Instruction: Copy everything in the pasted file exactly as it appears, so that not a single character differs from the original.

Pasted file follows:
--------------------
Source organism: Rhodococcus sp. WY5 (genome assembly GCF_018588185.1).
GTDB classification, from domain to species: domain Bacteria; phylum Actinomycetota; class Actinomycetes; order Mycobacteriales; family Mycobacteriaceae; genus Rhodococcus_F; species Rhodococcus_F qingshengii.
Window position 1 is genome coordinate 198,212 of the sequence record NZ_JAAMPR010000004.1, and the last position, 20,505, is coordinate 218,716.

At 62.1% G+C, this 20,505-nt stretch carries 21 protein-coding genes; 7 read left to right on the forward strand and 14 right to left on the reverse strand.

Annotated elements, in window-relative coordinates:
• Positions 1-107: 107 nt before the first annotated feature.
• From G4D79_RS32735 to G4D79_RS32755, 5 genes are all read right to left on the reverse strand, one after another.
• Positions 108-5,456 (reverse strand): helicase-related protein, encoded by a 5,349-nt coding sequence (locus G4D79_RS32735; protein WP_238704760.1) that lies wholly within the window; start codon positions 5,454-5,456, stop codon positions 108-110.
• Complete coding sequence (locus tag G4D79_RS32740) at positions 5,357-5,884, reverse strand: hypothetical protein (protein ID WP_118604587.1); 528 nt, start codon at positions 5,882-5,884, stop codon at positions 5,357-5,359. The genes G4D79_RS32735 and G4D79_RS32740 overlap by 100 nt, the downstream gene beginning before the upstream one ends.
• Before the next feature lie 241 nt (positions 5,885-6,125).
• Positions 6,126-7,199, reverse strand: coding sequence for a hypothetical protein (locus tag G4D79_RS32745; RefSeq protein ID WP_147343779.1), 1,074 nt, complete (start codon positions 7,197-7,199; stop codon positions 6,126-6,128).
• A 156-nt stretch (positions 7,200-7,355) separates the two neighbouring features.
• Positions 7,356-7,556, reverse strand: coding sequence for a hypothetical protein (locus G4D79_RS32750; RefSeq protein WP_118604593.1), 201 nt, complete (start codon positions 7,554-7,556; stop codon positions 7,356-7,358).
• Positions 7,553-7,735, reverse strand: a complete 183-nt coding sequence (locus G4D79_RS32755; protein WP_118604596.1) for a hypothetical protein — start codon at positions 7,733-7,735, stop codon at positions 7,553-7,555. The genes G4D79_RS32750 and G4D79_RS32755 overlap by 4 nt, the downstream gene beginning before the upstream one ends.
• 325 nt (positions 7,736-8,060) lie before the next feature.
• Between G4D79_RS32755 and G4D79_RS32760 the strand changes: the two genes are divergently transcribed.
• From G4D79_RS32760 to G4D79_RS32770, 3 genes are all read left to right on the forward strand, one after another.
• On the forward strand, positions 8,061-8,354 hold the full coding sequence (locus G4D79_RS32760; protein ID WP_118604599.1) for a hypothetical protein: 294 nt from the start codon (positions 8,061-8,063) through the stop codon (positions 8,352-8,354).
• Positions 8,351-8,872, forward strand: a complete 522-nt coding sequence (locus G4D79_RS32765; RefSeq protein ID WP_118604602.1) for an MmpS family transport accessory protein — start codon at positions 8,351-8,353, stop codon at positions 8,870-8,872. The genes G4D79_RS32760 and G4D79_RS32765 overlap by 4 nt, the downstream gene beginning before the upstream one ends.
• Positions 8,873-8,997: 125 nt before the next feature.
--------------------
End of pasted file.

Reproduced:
Source organism: Rhodococcus sp. WY5 (genome assembly GCF_018588185.1).
GTDB classification, from domain to species: domain Bacteria; phylum Actinomycetota; class Actinomycetes; order Mycobacteriales; family Mycobacteriaceae; genus Rhodococcus_F; species Rhodococcus_F qingshengii.
Window position 1 is genome coordinate 198,212 of the sequence record NZ_JAAMPR010000004.1, and the last position, 20,505, is coordinate 218,716.

At 62.1% G+C, this 20,505-nt stretch carries 21 protein-coding genes; 7 read left to right on the forward strand and 14 right to left on the reverse strand.

Annotated elements, in window-relative coordinates:
• Positions 1-107: 107 nt before the first annotated feature.
• From G4D79_RS32735 to G4D79_RS32755, 5 genes are all read right to left on the reverse strand, one after another.
• Positions 108-5,456 (reverse strand): helicase-related protein, encoded by a 5,349-nt coding sequence (locus G4D79_RS32735; protein WP_238704760.1) that lies wholly within the window; start codon positions 5,454-5,456, stop codon positions 108-110.
• Complete coding sequence (locus tag G4D79_RS32740) at positions 5,357-5,884, reverse strand: hypothetical protein (protein ID WP_118604587.1); 528 nt, start codon at positions 5,882-5,884, stop codon at positions 5,357-5,359. The genes G4D79_RS32735 and G4D79_RS32740 overlap by 100 nt, the downstream gene beginning before the upstream one ends.
• Before the next feature lie 241 nt (positions 5,885-6,125).
• Positions 6,126-7,199, reverse strand: coding sequence for a hypothetical protein (locus tag G4D79_RS32745; RefSeq protein ID WP_147343779.1), 1,074 nt, complete (start codon positions 7,197-7,199; stop codon positions 6,126-6,128).
• A 156-nt stretch (positions 7,200-7,355) separates the two neighbouring features.
• Positions 7,356-7,556, reverse strand: coding sequence for a hypothetical protein (locus G4D79_RS32750; RefSeq protein WP_118604593.1), 201 nt, complete (start codon positions 7,554-7,556; stop codon positions 7,356-7,358).
• Positions 7,553-7,735, reverse strand: a complete 183-nt coding sequence (locus G4D79_RS32755; protein WP_118604596.1) for a hypothetical protein — start codon at positions 7,733-7,735, stop codon at positions 7,553-7,555. The genes G4D79_RS32750 and G4D79_RS32755 overlap by 4 nt, the downstream gene beginning before the upstream one ends.
• 325 nt (positions 7,736-8,060) lie before the next feature.
• Between G4D79_RS32755 and G4D79_RS32760 the strand changes: the two genes are divergently transcribed.
• From G4D79_RS32760 to G4D79_RS32770, 3 genes are all read left to right on the forward strand, one after another.
• On the forward strand, positions 8,061-8,354 hold the full coding sequence (locus G4D79_RS32760; protein ID WP_118604599.1) for a hypothetical protein: 294 nt from the start codon (positions 8,061-8,063) through the stop codon (positions 8,352-8,354).
• Positions 8,351-8,872, forward strand: a complete 522-nt coding sequence (locus G4D79_RS32765; RefSeq protein ID WP_118604602.1) for an MmpS family transport accessory protein — start codon at positions 8,351-8,353, stop codon at positions 8,870-8,872. The genes G4D79_RS32760 and G4D79_RS32765 overlap by 4 nt, the downstream gene beginning before the upstream one ends.
• Positions 8,873-8,997: 125 nt before the next feature.